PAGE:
• Routes on multiple layers simultaneously and distributes the routes across those layers.
  • An intuitive Route Guide that the designer can use to direct the placement of routes.
  • Uses a River Route approach to give high completion rates without the need for vias.
  • Able to route through polygon planes and re-pour them (if the re-pour option is enabled).
  • Supports both single-ended and differential pair nets.
  • Finishes with a powerful glossing tool that further reduces the number of corners and shortens the routing.

What ActiveRoute is Not

ActiveRoute is not an autorouter. It is a guided interactive router that focuses on clean, high-quality routing of a set of selected nets. Use ActiveRoute in the same way as you would approach the interactive routing task: choose the nets of interest, enable the layers on which you would like those nets routed, think about the path they should follow, and route them.

If you select all of the nets on the board and ActiveRoute them, it is likely that you will be disappointed. ActiveRoute is not an autorouter; it cannot place vias and does not include power net routing strategies.

The PCB ActiveRoute Panel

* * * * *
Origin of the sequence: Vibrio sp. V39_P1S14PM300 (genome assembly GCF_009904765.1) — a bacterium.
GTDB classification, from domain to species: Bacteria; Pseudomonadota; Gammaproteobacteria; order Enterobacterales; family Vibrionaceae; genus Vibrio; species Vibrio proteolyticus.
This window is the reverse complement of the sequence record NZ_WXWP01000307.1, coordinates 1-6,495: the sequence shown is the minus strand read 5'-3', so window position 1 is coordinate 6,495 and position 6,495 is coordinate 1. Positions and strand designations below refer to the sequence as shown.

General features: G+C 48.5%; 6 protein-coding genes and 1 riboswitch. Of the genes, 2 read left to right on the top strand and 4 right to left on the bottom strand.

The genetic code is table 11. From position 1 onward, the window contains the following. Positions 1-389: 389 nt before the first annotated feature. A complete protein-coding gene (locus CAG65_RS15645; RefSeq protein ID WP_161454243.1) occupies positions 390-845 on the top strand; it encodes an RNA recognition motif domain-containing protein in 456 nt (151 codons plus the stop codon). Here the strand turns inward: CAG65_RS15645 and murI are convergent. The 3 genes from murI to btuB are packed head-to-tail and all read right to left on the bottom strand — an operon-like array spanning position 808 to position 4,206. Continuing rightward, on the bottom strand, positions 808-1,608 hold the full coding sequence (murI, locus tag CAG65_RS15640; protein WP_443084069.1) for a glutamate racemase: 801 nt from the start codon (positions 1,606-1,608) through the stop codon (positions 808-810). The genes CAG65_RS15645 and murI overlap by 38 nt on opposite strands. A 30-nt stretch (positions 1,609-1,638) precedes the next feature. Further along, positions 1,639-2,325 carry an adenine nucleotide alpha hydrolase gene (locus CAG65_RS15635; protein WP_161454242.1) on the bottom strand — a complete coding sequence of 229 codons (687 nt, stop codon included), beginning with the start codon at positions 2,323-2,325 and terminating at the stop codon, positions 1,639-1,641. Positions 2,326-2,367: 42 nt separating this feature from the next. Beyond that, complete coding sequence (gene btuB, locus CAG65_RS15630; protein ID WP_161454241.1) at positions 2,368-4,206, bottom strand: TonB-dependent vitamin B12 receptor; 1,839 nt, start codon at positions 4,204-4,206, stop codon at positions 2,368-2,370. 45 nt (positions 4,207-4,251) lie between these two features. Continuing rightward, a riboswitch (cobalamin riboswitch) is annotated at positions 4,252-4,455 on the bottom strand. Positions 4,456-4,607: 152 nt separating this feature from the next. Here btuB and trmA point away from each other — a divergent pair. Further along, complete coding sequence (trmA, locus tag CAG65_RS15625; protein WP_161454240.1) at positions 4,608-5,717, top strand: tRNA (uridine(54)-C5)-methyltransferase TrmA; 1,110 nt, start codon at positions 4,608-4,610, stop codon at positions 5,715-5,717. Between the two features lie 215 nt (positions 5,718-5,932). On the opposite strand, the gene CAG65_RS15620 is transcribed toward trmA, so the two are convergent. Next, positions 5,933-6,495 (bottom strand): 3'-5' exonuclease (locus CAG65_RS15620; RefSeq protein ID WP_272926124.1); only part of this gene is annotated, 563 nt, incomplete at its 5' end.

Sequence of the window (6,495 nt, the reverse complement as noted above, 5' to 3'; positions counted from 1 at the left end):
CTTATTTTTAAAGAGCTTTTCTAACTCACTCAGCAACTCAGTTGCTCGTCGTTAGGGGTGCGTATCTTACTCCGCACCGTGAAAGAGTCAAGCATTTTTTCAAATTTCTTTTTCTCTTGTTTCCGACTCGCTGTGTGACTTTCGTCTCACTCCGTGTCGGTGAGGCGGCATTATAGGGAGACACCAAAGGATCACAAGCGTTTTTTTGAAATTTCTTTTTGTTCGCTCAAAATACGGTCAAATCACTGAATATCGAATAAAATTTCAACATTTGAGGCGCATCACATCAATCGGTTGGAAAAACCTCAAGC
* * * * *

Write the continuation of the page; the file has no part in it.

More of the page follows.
ActiveRoute follows the criteria and restrictions defined by the PCB design rules, so using it is simply a matter of selecting the connections or nets of interest and running it. It does have a number of specific control features that are configured in the PCB ActiveRoute panel. The PCB ActiveRoute panel is used to configure and operate the various features provided by ActiveRoute, including: performing an interactive ActiveRoute; defining a Route Guide and the spacing of the routes within it; enabling automatic length tuning; and enabling automatic pin swapping. It is highly recommended that the PCB ActiveRoute panel be opened prior to starting ActiveRoute.

To open the PCB ActiveRoute panel, when a PCB is the active document: 

  • Click the  Panels button, click to enable the display of workspace panels available in the current editor button at the bottom-right of the workspace then select the PCB ActiveRoute menu option.
  • Click View » Panels » PCB ActiveRoute.

The ActiveRoute extension must be installed in order to access this panel. The extension icon can be found on the Purchased tab of the Extensions & Updates page, which is located by clicking the  drop-down then choosing Extensions and Updates.

Hover over the icon then click  to download the extension. Altium NEXUS must be restarted to complete the installation.

Use the PCB ActiveRoute panel to control the ActiveRoute process.Use the PCB ActiveRoute panel to control the ActiveRoute process.